Some of the world’s most successful companies started as partnerships. Microsoft, Apple, McDonald’s, Warner Bros., Ben & Jerry’s, and Google are only some examples of now corporate giants that began with only two people working together to start a business. Unfortunately, many partnerships do not work as well, often because of disputes between the partners. Many of these disputes may be avoided by simply drafting and signing a valid and appropriate partnership agreement at the beginning of operations. An experienced business attorney can help you identify which issues need to be addressed in your particular partnership arrangement.
The law does not require an agreement
Anytime two or more people begin business operations, they automatically have a partnership. Much like a sole proprietorship, a partnership requires no filings with the Secretary of State or other formalities in order to establish the business entity. If you do not have a partnership agreement and a dispute arises, you will have little control over how the dispute is resolved. In cases without an agreement in place, California law will govern the situation and not the wishes of the respective partners, which can be problematic in many cases. For example, California law allows each partner an equal say in the management of the business, as well as an equal share in profits. This would not be fair if one partner contributed substantially more time, effort, or money to the business than the other. Therefore, not only will a partnership agreement help to avoid misunderstandings in the first place, but may also lead to a fairer resolution of any legal issues.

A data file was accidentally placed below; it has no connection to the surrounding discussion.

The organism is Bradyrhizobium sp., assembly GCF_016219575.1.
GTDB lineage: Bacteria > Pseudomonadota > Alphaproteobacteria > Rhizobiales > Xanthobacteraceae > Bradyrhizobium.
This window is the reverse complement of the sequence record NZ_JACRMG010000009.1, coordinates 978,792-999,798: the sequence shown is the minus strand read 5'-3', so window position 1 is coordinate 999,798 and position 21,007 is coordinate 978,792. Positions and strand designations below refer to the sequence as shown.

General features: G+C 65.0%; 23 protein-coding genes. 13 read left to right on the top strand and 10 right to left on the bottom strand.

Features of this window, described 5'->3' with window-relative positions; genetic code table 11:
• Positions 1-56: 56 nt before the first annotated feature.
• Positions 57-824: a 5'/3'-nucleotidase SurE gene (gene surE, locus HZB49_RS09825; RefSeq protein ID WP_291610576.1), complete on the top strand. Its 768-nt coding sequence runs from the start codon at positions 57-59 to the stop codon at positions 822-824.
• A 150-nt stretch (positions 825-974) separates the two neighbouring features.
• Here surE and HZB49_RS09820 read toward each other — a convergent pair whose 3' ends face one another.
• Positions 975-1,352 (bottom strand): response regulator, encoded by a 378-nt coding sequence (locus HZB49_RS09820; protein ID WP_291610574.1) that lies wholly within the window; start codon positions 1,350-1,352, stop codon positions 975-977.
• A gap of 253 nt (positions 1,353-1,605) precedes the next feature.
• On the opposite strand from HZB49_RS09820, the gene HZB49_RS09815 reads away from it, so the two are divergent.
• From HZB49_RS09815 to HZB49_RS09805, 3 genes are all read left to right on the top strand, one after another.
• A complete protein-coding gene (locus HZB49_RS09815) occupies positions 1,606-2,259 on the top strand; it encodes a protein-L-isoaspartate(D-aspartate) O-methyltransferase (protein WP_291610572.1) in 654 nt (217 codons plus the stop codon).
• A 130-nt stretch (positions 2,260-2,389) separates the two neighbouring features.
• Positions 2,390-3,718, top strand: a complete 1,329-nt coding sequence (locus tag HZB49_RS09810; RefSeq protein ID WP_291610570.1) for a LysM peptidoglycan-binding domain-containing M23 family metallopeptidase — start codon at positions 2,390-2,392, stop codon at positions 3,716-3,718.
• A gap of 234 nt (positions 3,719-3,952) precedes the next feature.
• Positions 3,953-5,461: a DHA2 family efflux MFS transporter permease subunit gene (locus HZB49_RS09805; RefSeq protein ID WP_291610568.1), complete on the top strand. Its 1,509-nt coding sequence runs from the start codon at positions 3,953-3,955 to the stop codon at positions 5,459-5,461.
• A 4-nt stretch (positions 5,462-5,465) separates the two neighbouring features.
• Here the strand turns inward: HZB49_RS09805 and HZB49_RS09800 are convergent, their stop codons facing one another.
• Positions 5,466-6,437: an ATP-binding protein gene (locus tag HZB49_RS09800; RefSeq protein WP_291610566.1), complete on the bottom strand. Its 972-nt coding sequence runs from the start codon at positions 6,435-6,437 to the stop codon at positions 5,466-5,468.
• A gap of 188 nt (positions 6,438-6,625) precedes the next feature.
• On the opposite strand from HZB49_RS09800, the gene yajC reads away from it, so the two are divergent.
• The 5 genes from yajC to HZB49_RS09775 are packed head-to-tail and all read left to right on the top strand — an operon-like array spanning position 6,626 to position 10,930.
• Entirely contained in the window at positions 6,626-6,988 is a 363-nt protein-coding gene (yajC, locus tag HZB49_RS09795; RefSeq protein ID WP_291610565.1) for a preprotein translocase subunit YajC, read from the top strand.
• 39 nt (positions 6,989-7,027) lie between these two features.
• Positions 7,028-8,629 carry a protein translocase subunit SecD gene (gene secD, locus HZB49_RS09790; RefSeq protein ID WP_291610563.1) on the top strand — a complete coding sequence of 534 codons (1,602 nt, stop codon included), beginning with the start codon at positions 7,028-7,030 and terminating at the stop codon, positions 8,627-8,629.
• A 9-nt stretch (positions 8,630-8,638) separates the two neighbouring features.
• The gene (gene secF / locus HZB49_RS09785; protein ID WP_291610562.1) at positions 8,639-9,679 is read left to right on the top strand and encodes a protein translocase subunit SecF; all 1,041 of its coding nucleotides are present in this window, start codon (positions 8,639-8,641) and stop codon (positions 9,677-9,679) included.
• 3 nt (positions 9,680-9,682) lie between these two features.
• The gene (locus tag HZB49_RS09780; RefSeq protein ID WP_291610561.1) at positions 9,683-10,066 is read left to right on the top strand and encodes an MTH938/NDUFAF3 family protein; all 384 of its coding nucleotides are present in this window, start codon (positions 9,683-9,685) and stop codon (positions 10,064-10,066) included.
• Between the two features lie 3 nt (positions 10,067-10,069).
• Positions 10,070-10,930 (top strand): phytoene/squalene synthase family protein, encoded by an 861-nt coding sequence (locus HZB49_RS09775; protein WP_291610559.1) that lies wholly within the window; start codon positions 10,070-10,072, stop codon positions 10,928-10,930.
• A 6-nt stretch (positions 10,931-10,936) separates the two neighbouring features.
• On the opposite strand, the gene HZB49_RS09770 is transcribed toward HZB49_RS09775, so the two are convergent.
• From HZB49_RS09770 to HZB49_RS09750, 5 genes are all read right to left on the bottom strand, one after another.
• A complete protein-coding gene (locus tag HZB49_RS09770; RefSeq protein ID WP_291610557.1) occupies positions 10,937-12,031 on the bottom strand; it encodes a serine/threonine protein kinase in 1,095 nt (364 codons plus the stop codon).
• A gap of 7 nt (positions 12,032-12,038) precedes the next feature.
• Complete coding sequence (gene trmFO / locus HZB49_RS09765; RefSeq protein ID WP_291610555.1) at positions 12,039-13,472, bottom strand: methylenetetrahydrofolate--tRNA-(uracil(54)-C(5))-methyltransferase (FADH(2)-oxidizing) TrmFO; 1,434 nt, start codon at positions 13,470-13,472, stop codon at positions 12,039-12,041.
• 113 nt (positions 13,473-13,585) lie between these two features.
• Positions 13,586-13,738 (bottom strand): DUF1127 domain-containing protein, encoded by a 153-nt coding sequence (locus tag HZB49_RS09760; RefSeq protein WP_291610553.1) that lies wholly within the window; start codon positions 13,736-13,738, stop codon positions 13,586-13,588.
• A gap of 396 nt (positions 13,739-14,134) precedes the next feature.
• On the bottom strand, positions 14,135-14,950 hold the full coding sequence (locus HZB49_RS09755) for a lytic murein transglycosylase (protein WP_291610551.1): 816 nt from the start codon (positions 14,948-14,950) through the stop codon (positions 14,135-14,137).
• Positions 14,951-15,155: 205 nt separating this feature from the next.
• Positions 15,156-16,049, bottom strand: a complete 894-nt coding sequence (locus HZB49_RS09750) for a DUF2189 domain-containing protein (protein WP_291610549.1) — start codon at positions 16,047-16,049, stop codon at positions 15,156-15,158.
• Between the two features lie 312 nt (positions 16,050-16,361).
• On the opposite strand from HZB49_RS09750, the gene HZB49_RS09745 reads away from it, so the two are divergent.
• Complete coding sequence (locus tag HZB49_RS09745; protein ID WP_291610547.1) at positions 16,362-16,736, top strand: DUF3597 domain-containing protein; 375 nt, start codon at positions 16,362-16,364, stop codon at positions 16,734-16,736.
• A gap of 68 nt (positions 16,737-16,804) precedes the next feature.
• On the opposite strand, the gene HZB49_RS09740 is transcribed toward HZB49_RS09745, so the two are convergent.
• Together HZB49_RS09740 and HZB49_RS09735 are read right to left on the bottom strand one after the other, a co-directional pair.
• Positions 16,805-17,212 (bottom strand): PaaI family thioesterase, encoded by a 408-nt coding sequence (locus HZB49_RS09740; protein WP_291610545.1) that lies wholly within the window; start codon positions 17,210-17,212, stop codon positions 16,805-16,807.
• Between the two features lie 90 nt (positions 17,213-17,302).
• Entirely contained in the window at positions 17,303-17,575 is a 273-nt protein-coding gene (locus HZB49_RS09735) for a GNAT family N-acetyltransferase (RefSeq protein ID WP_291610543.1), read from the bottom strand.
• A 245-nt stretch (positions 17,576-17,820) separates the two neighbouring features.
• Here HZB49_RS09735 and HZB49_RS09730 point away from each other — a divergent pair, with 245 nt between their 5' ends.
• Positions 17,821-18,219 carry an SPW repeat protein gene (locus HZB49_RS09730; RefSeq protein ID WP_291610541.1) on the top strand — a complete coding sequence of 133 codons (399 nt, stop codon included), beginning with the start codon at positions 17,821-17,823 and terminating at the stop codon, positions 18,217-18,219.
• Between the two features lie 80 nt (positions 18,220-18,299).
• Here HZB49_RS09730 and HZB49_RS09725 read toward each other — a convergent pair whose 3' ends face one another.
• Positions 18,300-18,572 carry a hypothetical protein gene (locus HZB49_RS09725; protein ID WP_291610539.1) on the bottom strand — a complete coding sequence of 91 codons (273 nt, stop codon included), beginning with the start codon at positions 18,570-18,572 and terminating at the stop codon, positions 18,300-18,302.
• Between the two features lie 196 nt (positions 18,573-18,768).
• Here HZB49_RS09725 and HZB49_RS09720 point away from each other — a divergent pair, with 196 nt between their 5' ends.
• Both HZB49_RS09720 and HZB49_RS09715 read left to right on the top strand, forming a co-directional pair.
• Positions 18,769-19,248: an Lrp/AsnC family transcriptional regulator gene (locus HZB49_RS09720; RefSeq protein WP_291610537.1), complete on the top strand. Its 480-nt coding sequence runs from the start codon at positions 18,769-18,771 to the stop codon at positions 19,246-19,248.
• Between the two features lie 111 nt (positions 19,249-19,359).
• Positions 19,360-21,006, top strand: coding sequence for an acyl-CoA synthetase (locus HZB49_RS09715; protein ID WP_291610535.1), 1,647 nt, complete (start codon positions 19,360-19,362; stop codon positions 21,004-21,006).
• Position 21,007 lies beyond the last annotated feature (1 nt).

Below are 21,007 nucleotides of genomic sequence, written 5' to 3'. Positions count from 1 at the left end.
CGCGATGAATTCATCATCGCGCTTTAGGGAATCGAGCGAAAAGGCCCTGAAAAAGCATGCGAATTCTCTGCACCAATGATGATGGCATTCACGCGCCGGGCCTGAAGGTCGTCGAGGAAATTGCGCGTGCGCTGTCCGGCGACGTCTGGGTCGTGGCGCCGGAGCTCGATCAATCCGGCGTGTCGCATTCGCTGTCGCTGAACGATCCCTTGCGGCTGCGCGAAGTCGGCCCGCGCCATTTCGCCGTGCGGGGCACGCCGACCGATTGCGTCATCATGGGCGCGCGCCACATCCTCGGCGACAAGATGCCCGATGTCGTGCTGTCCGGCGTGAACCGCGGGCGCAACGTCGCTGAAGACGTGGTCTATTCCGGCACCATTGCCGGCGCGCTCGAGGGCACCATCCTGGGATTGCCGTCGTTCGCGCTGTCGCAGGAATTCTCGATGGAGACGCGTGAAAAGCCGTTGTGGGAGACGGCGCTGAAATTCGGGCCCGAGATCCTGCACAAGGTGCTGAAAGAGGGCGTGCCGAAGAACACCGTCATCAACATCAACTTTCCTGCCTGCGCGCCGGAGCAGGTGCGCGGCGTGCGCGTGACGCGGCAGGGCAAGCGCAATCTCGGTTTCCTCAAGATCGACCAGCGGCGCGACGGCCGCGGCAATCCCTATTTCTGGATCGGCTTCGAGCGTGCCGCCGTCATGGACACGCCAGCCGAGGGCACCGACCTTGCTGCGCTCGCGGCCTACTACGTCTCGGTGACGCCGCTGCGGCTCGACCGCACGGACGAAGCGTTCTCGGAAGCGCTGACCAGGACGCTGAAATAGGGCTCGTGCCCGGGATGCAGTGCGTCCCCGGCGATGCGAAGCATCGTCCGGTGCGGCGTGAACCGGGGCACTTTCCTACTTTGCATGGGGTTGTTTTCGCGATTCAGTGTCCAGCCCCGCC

Things to address in a partnership agreement
Once you decide to enact a partnership agreement, you should ensure that all appropriate and necessary provisions are included to fully protect the rights of the partners and avoid future disputes. Some common topics covered include the following:
- What each partner will contribute
- How profits, losses, and draws will be allocated
- Rules for making decisions regarding the business
- The roles, duties, and authority of each partner
- How and when new partners can be added
- What will happen if a partner wants to leave the business or upon the death of a partner
- How disputes will be resolved
In order to best protect your partnership rights, you always want an agreement that is thoroughly drafted to cover all relevant topics. An experienced business lawyer can evaluate your situation and can draft, negotiate, and review partnership agreements. Please do not hesitate to contact the San Jose office of the Structure Law Group at 408-441-7500 to discuss how we can help you today.